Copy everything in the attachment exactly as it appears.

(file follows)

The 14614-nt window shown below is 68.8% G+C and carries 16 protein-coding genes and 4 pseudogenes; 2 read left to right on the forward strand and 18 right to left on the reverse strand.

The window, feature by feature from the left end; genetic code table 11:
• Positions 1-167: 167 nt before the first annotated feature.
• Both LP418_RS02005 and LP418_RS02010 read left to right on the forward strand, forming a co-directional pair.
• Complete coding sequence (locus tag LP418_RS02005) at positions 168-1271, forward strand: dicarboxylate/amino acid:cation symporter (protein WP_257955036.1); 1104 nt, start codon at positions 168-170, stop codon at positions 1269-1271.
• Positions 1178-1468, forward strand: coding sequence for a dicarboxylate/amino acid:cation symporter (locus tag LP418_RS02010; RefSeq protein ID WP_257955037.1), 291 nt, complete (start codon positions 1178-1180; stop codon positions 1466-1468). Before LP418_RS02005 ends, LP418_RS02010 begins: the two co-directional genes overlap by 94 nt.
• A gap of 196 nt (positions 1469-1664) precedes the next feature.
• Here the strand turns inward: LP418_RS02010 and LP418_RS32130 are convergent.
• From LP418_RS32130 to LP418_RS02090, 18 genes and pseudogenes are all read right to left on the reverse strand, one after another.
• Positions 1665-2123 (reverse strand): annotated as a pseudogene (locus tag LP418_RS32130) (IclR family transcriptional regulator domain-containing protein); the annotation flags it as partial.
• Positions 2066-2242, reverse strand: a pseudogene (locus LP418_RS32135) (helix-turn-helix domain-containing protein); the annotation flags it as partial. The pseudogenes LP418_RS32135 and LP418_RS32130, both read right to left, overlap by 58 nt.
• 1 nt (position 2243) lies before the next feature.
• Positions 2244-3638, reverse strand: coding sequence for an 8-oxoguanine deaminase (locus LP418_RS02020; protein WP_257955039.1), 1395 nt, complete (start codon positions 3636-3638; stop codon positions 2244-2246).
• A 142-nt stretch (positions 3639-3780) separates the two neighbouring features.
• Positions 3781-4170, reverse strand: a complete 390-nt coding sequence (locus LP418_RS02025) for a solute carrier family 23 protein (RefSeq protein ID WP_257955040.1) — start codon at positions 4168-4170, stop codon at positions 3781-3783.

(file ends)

The 14614-nt window shown below is 68.8% G+C and carries 16 protein-coding genes and 4 pseudogenes; 2 read left to right on the forward strand and 18 right to left on the reverse strand.

The window, feature by feature from the left end; genetic code table 11:
• Positions 1-167: 167 nt before the first annotated feature.
• Both LP418_RS02005 and LP418_RS02010 read left to right on the forward strand, forming a co-directional pair.
• Complete coding sequence (locus tag LP418_RS02005) at positions 168-1271, forward strand: dicarboxylate/amino acid:cation symporter (protein WP_257955036.1); 1104 nt, start codon at positions 168-170, stop codon at positions 1269-1271.
• Positions 1178-1468, forward strand: coding sequence for a dicarboxylate/amino acid:cation symporter (locus tag LP418_RS02010; RefSeq protein ID WP_257955037.1), 291 nt, complete (start codon positions 1178-1180; stop codon positions 1466-1468). Before LP418_RS02005 ends, LP418_RS02010 begins: the two co-directional genes overlap by 94 nt.
• A gap of 196 nt (positions 1469-1664) precedes the next feature.
• Here the strand turns inward: LP418_RS02010 and LP418_RS32130 are convergent.
• From LP418_RS32130 to LP418_RS02090, 18 genes and pseudogenes are all read right to left on the reverse strand, one after another.
• Positions 1665-2123 (reverse strand): annotated as a pseudogene (locus tag LP418_RS32130) (IclR family transcriptional regulator domain-containing protein); the annotation flags it as partial.
• Positions 2066-2242, reverse strand: a pseudogene (locus LP418_RS32135) (helix-turn-helix domain-containing protein); the annotation flags it as partial. The pseudogenes LP418_RS32135 and LP418_RS32130, both read right to left, overlap by 58 nt.
• 1 nt (position 2243) lies before the next feature.
• Positions 2244-3638, reverse strand: coding sequence for an 8-oxoguanine deaminase (locus LP418_RS02020; protein WP_257955039.1), 1395 nt, complete (start codon positions 3636-3638; stop codon positions 2244-2246).
• A 142-nt stretch (positions 3639-3780) separates the two neighbouring features.
• Positions 3781-4170, reverse strand: a complete 390-nt coding sequence (locus LP418_RS02025) for a solute carrier family 23 protein (RefSeq protein ID WP_257955040.1) — start codon at positions 4168-4170, stop codon at positions 3781-3783.